After a high school boys basketball championship game last weekend, a handful of Texas high school kids chanted “USA! USA! USA!” to celebrate their school’s win. Trouble is, the losing team interpreted the cheer as a … racist chant. KENS 5 of San Antonio reports:

Two possibilities (and I’m giving the complainants every possible benefit of the doubt here):

  1. We don’t know what precipitated the chant. Maybe the kids who took up the cry were particularly in-your-face about it. Maybe, the chanters really did intend the refrain to imply their competitors aren’t U.S. citizens — and to imply that they, as U.S. citizens (I’m assuming they are because they chanted “USA!” — not because they’re white), are superior to non-U.S. citizens. (Whether any or all of the players on either or both sides are U.S. citizens isn’t clear from the report.) Still, that’s not exactly racist. It’s poor sportsmanship with a side of nationalism.
  2. Maybe the kids were just excited at the victory and the excitement overflowed into an expression of patriotism. As a Texas high school boys basketball team isn’t exactly the national basketball team, it’s not as though the chant makes literal sense — but it’s far more plausible to think the high schoolers were chanting it as a way to build themselves up than to believe they were chanting it as a way to tear their opponents down.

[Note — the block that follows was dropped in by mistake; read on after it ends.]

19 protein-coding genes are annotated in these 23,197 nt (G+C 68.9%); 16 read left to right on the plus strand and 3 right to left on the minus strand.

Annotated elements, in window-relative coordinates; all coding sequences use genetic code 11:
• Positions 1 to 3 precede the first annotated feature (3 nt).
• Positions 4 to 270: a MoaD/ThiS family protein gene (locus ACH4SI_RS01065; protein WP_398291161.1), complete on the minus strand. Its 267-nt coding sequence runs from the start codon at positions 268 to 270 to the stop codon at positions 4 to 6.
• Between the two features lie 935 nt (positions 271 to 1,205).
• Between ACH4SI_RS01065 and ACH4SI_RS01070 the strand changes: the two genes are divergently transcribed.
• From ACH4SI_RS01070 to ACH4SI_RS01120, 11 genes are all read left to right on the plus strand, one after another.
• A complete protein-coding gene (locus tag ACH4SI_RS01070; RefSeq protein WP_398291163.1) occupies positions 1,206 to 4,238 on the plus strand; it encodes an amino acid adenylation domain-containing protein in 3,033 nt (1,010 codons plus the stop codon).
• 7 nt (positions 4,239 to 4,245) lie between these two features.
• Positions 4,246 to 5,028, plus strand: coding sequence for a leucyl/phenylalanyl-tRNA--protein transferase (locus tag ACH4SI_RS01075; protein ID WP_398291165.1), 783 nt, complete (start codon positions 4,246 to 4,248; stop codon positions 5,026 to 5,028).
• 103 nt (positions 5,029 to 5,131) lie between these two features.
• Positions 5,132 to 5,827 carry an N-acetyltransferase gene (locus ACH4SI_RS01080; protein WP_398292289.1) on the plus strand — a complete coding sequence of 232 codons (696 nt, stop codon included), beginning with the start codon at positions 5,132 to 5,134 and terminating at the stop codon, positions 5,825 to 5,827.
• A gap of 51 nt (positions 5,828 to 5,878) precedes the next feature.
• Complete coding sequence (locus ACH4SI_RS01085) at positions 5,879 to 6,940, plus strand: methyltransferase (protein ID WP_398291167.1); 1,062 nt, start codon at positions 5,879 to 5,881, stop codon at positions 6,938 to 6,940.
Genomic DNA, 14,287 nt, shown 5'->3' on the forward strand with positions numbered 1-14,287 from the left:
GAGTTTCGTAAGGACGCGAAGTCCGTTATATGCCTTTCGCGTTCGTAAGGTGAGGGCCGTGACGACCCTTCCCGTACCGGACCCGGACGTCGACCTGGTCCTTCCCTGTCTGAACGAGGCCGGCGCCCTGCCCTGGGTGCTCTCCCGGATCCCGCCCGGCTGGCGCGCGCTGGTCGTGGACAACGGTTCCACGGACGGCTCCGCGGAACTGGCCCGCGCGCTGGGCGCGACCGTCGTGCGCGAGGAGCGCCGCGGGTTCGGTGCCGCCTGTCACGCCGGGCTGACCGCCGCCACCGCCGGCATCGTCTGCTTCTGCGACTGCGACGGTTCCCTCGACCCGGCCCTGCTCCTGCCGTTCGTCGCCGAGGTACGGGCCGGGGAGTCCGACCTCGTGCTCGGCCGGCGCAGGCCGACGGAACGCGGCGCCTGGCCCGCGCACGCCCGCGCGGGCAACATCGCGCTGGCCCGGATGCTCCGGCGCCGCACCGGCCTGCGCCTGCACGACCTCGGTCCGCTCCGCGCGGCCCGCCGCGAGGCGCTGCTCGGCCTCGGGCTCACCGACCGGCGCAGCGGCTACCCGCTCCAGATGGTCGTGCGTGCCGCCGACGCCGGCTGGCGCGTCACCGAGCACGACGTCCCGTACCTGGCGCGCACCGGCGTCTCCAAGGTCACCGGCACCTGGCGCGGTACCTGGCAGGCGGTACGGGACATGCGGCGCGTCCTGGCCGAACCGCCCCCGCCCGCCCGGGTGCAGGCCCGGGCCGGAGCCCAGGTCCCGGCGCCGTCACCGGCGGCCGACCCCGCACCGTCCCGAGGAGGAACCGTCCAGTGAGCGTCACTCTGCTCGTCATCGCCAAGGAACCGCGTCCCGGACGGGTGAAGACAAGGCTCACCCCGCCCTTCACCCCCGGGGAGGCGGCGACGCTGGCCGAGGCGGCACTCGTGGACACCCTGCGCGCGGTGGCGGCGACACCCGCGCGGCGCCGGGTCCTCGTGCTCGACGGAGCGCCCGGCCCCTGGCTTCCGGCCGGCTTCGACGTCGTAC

Again, “USA” signifies a nation, not a race. A nationalist chant might imply the nation is exceptional, but it doesn’t imply any particular race is exceptional. It’s important to use the proper vocabulary here; too much confusion as to what constitutes racism already exists.